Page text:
Oracle wanted time to consider, but Google was happy to agree. In fact, counsel Robert Van Nest went one step further, telling the court that his team would be filing a motion today requesting that damages for Google's patent infringement — if any infringement is found — go to the judge as well. There are a range of dollar amounts in play, but Van Nest stated that all three experts expected to appear in the trial have estimated the potential damages associated with the '520 patent at under $100,000, with infringement of the claims in the '104 patent possibly resulting in damages of up of $4 million.
While it may not have had the immediate implications of Judge Alsup rejecting Oracle's request for a fair use ruling, the patent portion of Oracle vs. Google wound on today. Andy Rubin made two appearances in the courtroom, once on the stand and another time via video playback — but the two Rubins didn't entirely agree with one another. As he did yesterday, Oracle counsel Michael Jacobs focused on a number of emails that contained references to Sun-owned patents. Rubin testified that despite the emails, he never asked anyone on the Android team to investigate Sun's patent portfolio to ensure no infringement was occurring. In fact, Rubin echoed earlier testimony, stating that the emails referred to the patent implications of a possible partnership between Sun and Google that never came to fruition.Read Article >
The head of the Android team also testified that he had never been notified of any specific patent infringement until a legal meeting in July of 2010. When confronted with a 2007 email in which he had written that Google "negotiated 9 months with Sun and decided to walk away after they threatened to sue us over patent violations," Rubin said that the referenced action was in connection with Google's server and data center operations, and not related to Android at all. However, when asked about the email during his deposition last year, Rubin made no mention of Google's non-Android operations, instead stating that Sun had threatened the lawsuit "to bring the partnership back together." According to Rubin, the collaboration between the companies could not be reached because Google was unwilling to pay the $100 million per year — plus search revenue sharing — that was being asked for.
Following the jury's inability to decide on the issue of fair use in the Oracle vs. Google trial, Oracle asked the judge to rule on the issue as a matter of law (JMOL). Both sides engaged in oral arguments, but Judge William Alsup surprised the courtroom with an early decision, denying Oracle's request, saying that "it wouldn't be fair" given the evidence introduced in the trial.Read Article >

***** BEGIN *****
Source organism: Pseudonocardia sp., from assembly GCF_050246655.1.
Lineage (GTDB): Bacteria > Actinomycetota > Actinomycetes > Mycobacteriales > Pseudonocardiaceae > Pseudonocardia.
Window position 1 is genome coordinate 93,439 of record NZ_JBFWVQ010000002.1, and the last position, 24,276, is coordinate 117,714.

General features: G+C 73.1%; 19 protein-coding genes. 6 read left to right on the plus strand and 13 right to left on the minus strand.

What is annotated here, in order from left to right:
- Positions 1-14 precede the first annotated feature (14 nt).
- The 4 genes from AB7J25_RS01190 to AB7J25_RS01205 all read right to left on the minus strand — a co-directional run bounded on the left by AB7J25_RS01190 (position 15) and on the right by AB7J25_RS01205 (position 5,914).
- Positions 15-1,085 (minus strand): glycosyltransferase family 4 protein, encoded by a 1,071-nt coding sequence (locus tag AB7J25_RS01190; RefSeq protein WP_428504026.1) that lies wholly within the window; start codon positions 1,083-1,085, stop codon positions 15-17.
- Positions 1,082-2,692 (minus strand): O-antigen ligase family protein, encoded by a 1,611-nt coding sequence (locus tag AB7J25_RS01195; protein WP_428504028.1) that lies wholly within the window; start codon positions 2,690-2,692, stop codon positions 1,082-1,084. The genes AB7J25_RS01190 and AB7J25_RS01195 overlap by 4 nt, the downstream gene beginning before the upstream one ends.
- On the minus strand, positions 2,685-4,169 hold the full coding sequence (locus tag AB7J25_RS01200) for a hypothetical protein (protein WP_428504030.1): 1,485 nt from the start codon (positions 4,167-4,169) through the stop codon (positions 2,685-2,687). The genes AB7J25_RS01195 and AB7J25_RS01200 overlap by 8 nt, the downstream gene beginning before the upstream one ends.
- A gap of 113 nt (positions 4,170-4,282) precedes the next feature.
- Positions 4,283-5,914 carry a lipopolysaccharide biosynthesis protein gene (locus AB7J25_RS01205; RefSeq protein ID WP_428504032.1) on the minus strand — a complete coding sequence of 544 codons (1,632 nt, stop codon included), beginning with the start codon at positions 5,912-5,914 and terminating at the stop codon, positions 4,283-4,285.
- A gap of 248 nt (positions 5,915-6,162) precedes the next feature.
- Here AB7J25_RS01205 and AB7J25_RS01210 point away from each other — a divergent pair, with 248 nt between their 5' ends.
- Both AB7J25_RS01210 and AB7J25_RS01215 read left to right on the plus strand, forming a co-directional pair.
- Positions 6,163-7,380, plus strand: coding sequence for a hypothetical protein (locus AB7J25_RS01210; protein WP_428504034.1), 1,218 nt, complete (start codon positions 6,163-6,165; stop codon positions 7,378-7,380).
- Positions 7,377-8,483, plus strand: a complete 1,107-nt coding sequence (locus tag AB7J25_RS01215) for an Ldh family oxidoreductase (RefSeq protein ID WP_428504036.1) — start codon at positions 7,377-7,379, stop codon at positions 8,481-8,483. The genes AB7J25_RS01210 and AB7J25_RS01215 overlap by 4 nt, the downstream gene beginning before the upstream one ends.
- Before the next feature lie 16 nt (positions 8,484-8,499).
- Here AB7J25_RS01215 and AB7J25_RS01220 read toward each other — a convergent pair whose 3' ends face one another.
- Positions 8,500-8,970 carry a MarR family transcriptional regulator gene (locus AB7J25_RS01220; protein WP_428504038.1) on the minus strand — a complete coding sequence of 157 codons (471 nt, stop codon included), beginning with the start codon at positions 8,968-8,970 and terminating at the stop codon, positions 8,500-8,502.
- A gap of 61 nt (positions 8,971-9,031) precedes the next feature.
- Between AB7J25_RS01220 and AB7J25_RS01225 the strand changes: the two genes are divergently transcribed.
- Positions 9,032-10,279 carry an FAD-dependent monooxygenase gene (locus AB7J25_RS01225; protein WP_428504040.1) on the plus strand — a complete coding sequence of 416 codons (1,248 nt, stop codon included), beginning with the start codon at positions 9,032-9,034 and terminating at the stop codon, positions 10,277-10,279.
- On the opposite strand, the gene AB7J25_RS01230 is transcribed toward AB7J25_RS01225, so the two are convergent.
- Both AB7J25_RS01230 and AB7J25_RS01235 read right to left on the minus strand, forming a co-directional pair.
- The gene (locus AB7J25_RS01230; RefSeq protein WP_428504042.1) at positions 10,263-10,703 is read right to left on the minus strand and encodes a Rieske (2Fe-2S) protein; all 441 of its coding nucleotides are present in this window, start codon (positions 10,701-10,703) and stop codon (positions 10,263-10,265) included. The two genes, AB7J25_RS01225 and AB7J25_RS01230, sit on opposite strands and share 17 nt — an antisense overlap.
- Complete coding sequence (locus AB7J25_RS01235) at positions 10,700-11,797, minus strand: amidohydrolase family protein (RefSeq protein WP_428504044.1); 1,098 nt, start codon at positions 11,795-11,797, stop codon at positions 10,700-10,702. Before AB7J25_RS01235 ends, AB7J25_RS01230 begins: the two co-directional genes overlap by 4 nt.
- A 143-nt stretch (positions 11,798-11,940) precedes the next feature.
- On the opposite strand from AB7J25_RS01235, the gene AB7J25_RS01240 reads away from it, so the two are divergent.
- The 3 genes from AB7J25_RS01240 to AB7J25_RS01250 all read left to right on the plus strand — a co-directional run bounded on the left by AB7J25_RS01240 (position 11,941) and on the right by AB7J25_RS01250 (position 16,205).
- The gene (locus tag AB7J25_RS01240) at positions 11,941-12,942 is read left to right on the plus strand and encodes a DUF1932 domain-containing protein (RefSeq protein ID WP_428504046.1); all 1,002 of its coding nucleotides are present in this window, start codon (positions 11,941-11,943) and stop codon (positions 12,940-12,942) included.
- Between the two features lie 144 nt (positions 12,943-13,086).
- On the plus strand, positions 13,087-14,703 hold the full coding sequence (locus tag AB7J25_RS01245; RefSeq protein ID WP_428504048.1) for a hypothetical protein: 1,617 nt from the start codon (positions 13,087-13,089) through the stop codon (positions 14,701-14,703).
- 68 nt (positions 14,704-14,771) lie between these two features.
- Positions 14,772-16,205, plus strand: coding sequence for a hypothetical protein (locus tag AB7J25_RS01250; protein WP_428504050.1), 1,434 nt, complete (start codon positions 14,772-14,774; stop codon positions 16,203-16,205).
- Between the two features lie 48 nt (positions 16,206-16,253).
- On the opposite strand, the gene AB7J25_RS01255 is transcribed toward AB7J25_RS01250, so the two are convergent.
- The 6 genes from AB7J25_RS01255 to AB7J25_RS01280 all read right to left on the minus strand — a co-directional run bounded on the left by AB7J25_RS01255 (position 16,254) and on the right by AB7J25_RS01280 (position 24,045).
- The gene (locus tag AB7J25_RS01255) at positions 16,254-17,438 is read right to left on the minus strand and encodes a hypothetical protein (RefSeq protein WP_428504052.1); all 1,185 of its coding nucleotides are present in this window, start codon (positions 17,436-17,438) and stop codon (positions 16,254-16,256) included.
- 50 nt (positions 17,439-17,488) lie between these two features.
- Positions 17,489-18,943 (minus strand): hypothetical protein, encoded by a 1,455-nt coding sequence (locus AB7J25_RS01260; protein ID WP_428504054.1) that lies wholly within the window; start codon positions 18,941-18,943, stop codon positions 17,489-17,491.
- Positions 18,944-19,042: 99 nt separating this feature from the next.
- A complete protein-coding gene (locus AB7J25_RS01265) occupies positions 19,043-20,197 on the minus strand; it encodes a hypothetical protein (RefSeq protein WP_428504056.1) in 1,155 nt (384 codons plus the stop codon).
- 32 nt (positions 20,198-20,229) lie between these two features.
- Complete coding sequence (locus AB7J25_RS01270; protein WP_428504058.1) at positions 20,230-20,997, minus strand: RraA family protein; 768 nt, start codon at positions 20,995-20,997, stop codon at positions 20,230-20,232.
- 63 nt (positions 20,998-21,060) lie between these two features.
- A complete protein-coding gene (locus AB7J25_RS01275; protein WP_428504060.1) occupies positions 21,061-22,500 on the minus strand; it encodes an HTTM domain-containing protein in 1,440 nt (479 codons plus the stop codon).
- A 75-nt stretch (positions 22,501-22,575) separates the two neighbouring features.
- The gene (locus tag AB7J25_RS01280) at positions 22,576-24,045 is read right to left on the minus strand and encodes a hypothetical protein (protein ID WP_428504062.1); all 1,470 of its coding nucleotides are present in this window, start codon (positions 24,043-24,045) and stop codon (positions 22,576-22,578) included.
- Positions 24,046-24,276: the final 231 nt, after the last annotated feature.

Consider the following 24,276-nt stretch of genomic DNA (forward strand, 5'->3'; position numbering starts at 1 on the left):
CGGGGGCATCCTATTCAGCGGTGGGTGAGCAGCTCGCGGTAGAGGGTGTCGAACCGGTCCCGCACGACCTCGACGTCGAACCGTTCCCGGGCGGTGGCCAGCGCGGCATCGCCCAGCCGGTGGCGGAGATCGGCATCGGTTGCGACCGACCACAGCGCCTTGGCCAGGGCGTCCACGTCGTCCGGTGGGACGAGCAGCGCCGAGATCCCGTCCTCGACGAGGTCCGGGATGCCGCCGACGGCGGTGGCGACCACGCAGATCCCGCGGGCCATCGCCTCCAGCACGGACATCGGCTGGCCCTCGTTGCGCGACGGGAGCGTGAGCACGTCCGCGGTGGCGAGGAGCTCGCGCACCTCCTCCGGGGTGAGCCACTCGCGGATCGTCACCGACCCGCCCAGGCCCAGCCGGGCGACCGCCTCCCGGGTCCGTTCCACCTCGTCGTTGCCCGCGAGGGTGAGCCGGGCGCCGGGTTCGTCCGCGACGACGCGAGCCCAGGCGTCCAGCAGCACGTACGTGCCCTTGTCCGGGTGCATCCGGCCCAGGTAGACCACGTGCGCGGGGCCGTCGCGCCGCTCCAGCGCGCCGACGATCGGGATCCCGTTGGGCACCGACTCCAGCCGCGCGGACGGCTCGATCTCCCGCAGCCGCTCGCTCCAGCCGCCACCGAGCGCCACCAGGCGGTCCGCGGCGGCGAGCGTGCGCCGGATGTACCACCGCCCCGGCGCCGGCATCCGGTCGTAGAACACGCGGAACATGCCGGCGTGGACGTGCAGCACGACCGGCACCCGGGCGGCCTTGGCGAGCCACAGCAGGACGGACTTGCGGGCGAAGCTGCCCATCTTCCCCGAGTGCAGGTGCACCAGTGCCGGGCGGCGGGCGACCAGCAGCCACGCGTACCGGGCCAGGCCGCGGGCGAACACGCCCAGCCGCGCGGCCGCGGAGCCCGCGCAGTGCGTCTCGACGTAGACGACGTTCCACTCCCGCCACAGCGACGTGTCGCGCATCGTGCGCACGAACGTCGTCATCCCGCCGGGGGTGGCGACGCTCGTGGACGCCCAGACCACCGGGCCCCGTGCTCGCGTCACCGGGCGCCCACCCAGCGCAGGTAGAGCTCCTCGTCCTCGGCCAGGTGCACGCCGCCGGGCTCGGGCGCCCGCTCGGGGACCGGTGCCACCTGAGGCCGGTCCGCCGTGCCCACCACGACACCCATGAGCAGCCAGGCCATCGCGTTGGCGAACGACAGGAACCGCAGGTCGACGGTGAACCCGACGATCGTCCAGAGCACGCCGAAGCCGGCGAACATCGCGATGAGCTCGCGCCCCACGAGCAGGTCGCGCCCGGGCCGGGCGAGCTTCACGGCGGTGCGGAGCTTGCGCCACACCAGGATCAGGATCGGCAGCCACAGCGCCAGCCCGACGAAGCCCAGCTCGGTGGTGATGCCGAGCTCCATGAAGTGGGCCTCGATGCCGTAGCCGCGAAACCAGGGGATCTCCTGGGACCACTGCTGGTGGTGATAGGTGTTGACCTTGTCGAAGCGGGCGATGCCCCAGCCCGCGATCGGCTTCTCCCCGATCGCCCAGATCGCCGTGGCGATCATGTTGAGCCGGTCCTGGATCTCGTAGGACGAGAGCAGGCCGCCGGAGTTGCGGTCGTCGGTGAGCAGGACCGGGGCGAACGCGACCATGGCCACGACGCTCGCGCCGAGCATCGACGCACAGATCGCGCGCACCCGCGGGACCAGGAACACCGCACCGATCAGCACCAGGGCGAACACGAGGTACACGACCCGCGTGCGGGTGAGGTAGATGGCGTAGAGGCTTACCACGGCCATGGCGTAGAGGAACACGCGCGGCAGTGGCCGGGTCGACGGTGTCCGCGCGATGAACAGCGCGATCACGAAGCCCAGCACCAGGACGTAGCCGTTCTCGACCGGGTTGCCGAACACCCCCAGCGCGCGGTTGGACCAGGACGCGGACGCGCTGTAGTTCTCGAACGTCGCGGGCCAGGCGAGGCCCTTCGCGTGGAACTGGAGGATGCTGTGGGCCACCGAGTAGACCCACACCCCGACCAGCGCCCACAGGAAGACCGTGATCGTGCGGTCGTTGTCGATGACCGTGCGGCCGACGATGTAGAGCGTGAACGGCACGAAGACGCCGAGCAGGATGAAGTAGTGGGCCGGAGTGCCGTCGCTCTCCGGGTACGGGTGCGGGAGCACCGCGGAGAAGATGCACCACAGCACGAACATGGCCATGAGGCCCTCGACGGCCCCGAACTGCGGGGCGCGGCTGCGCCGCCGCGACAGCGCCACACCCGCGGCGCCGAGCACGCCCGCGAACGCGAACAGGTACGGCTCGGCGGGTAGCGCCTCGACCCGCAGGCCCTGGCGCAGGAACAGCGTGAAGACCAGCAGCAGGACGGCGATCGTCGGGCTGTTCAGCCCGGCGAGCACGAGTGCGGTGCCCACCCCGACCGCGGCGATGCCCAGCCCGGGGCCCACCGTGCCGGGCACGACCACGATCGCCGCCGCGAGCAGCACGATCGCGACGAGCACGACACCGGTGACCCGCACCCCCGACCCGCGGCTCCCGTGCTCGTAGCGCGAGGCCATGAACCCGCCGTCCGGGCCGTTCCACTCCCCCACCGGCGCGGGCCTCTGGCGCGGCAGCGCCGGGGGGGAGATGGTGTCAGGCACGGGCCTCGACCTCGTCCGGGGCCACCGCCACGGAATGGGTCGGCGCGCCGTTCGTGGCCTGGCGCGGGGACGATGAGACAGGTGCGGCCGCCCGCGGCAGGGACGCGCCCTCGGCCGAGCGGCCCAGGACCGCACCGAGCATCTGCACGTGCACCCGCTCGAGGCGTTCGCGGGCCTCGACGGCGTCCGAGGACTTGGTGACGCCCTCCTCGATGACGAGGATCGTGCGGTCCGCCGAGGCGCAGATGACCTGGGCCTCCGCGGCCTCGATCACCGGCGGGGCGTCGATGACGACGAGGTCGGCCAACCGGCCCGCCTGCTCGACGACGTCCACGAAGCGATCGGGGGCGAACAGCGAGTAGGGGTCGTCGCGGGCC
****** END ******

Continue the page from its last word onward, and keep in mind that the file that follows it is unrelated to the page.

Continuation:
While the jury found that Google had infringed upon Oracle's copyrights by using the sequence, structure, and organization (SSO) of the 37 Java APIs in question, it was deadlocked on whether Google was legally able to do so under fair use. Fair use is made up of four different components:
The first phase of the Oracle vs. Google trial came to an end yesterday, as unsatisfying and unresolved as it may have been. We've quickly moved on to phase two, which trades copyrights and APIs for patents and virtual machines. At issue are two Oracle patents: RE38,104 and 6,061,520 (we'll refer to them as ‘104 and ‘520 for convenience). Oracle is alleging that the Dalvik virtual machine — the very heart of Android itself — infringes on both. Let's take a look at what both parties will be arguing over the next few days.Read Article >
In its opening statement yesterday, Oracle framed the applicable claim in the '104 patent as a way for computers to improve performance. It's essentially a method for a computer system to call upon data stored in memory not by calling out the specific memory location itself, but rather by using a different name — called a symbolic identifier — that then dynamically resolves to the correct location. Oracle wasted no time following the same strategy it's been pursuing throughout this case, calling out comments that reference symbolic identifiers in the Dalvik code, as well as citing former Google engineer Dan Bornstein's deposition testimony, where he refers to the technique as well.
The jury in the Oracle vs. Google trial found Google liable of infringing Oracle's Java-related copyrights today, although it remained deadlocked on the critical issue of whether Google made fair use of the Java APIs. The fair use question has been unresolved since Friday, when the jury told Judge William Alsup that it couldn't reach a unanimous decision on the matter. The judge had instructed the jurors at that point to think things through over the weekend in the hopes that they could avoid turning in just a partial verdict, but to no avail. Here's a full breakdown of the questions presented to the jury and the answers they returned:Read Article >
Oracle vs. Google deliberations temporarily halted after juror is accused of discussing case over weekend